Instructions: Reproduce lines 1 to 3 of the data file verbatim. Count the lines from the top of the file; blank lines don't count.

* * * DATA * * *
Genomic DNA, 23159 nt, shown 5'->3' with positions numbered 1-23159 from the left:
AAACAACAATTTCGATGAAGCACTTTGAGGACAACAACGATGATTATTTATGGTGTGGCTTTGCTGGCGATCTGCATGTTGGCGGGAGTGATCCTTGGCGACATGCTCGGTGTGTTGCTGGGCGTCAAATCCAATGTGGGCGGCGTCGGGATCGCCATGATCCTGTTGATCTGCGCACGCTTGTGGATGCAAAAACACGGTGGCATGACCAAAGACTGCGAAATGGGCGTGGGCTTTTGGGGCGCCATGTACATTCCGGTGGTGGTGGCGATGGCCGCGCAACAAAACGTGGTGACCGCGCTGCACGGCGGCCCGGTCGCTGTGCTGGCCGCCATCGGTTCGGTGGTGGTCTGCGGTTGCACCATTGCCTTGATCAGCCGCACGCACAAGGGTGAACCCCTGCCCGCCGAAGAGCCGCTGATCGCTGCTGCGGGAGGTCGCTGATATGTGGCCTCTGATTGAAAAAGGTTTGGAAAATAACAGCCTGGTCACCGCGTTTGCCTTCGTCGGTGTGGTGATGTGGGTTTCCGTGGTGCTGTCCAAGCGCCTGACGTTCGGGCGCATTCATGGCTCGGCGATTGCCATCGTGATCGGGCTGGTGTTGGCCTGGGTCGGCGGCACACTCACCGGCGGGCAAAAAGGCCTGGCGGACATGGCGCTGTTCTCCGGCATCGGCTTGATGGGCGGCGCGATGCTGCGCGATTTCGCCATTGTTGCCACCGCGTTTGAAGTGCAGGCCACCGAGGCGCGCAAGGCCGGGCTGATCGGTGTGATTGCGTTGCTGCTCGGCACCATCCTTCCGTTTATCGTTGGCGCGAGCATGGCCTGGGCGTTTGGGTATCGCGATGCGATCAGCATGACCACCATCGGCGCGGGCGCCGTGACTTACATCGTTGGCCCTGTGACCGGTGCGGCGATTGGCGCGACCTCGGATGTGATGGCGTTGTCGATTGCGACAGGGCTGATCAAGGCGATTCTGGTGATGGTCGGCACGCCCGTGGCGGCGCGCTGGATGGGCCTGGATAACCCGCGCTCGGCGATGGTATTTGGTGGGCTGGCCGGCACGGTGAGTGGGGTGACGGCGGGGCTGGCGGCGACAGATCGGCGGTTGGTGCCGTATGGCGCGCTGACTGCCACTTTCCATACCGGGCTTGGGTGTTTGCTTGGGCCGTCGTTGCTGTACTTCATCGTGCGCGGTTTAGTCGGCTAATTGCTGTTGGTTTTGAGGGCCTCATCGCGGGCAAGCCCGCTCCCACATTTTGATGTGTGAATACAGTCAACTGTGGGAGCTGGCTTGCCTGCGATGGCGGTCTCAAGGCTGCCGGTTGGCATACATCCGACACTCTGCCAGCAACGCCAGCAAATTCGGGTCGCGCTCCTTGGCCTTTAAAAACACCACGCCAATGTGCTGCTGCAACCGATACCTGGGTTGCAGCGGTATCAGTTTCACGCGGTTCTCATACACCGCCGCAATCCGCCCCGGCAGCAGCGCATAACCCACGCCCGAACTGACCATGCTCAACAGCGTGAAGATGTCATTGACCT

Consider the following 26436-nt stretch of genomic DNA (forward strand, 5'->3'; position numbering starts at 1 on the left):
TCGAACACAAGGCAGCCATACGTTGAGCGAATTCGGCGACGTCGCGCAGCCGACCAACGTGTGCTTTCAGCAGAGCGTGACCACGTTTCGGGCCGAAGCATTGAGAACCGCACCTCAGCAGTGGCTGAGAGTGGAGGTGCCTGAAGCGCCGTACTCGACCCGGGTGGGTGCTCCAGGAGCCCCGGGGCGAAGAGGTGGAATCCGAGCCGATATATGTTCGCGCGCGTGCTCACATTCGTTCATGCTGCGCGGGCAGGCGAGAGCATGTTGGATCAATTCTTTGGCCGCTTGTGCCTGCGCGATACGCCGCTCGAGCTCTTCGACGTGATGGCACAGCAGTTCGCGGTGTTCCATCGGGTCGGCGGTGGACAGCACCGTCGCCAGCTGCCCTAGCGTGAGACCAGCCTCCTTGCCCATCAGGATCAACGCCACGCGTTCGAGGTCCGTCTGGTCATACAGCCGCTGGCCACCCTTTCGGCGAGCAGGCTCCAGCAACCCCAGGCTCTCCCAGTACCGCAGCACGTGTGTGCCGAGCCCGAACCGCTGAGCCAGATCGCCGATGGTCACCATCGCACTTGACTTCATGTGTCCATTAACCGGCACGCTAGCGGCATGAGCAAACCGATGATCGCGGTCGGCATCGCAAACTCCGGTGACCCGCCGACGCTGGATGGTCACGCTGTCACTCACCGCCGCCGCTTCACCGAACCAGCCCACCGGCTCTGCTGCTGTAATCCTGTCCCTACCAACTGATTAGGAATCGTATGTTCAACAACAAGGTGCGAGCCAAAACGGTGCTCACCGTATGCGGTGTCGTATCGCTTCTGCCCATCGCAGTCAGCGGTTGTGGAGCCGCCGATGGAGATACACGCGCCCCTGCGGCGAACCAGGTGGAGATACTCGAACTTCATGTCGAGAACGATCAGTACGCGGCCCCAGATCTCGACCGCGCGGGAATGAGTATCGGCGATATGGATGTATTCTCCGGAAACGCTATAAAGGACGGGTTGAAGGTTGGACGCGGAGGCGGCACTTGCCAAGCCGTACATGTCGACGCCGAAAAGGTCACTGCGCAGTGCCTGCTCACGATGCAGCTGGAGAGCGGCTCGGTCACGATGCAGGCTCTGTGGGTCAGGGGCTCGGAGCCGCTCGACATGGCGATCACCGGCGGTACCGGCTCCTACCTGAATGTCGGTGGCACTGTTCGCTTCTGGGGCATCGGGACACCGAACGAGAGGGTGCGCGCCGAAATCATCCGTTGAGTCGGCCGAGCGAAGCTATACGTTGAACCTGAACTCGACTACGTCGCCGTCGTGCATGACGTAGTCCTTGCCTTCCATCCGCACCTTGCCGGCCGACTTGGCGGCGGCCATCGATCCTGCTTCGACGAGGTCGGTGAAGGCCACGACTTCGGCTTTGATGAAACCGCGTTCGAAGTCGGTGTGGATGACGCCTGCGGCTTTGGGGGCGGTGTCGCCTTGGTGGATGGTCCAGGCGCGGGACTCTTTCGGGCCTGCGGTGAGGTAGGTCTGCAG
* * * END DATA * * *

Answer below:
Genomic DNA, 23159 nt, shown 5'->3' with positions numbered 1-23159 from the left:
AAACAACAATTTCGATGAAGCACTTTGAGGACAACAACGATGATTATTTATGGTGTGGCTTTGCTGGCGATCTGCATGTTGGCGGGAGTGATCCTTGGCGACATGCTCGGTGTGTTGCTGGGCGTCAAATCCAATGTGGGCGGCGTCGGGATCGCCATGATCCTGTTGATCTGCGCACGCTTGTGGATGCAAAAACACGGTGGCATGACCAAAGACTGCGAAATGGGCGTGGGCTTTTGGGGCGCCATGTACATTCCGGTGGTGGTGGCGATGGCCGCGCAACAAAACGTGGTGACCGCGCTGCACGGCGGCCCGGTCGCTGTGCTGGCCGCCATCGGTTCGGTGGTGGTCTGCGGTTGCACCATTGCCTTGATCAGCCGCACGCACAAGGGTGAACCCCTGCCCGCCGAAGAGCCGCTGATCGCTGCTGCGGGAGGTCGCTGATATGTGGCCTCTGATTGAAAAAGGTTTGGAAAATAACAGCCTGGTCACCGCGTTTGCCTTCGTCGGTGTGGTGATGTGGGTTTCCGTGGTGCTGTCCAAGCGCCTGACGTTCGGGCGCATTCATGGCTCGGCGATTGCCATCGTGATCGGGCTGGTGTTGGCCTGGGTCGGCGGCACACTCACCGGCGGGCAAAAAGGCCTGGCGGACATGGCGCTGTTCTCCGGCATCGGCTTGATGGGCGGCGCGATGCTGCGCGATTTCGCCATTGTTGCCACCGCGTTTGAAGTGCAGGCCACCGAGGCGCGCAAGGCCGGGCTGATCGGTGTGATTGCGTTGCTGCTCGGCACCATCCTTCCGTTTATCGTTGGCGCGAGCATGGCCTGGGCGTTTGGGTATCGCGATGCGATCAGCATGACCACCATCGGCGCGGGCGCCGTGACTTACATCGTTGGCCCTGTGACCGGTGCGGCGATTGGCGCGACCTCGGATGTGATGGCGTTGTCGATTGCGACAGGGCTGATCAAGGCGATTCTGGTGATGGTCGGCACGCCCGTGGCGGCGCGCTGGATGGGCCTGGATAACCCGCGCTCGGCGATGGTATTTGGTGGGCTGGCCGGCACGGTGAGTGGGGTGACGGCGGGGCTGGCGGCGACAGATCGGCGGTTGGTGCCGTATGGCGCGCTGACTGCCACTTTCCATACCGGGCTTGGGTGTTTGCTTGGGCCGTCGTTGCTGTACTTCATCGTGCGCGGTTTAGTCGGCTAATTGCTGTTGGTTTTGAGGGCCTCATCGCGGGCAAGCCCGCTCCCACATTTTGATGTGTGAATACAGTCAACTGTGGGAGCTGGCTTGCCTGCGATGGCGGTCTCAAGGCTGCCGGTTGGCATACATCCGACACTCTGCCAGCAACGCCAGCAAATTCGGGTCGCGCTCCTTGGCCTTTAAAAACACCACGCCAATGTGCTGCTGCAACCGATACCTGGGTTGCAGCGGTATCAGTTTCACGCGGTTCTCATACACCGCCGCAATCCGCCCCGGCAGCAGCGCATAACCCACGCCCGAACTGACCATGCTCAACAGCGTGAAGATGTCATTGACCT

Consider the following 26436-nt stretch of genomic DNA (forward strand, 5'->3'; position numbering starts at 1 on the left):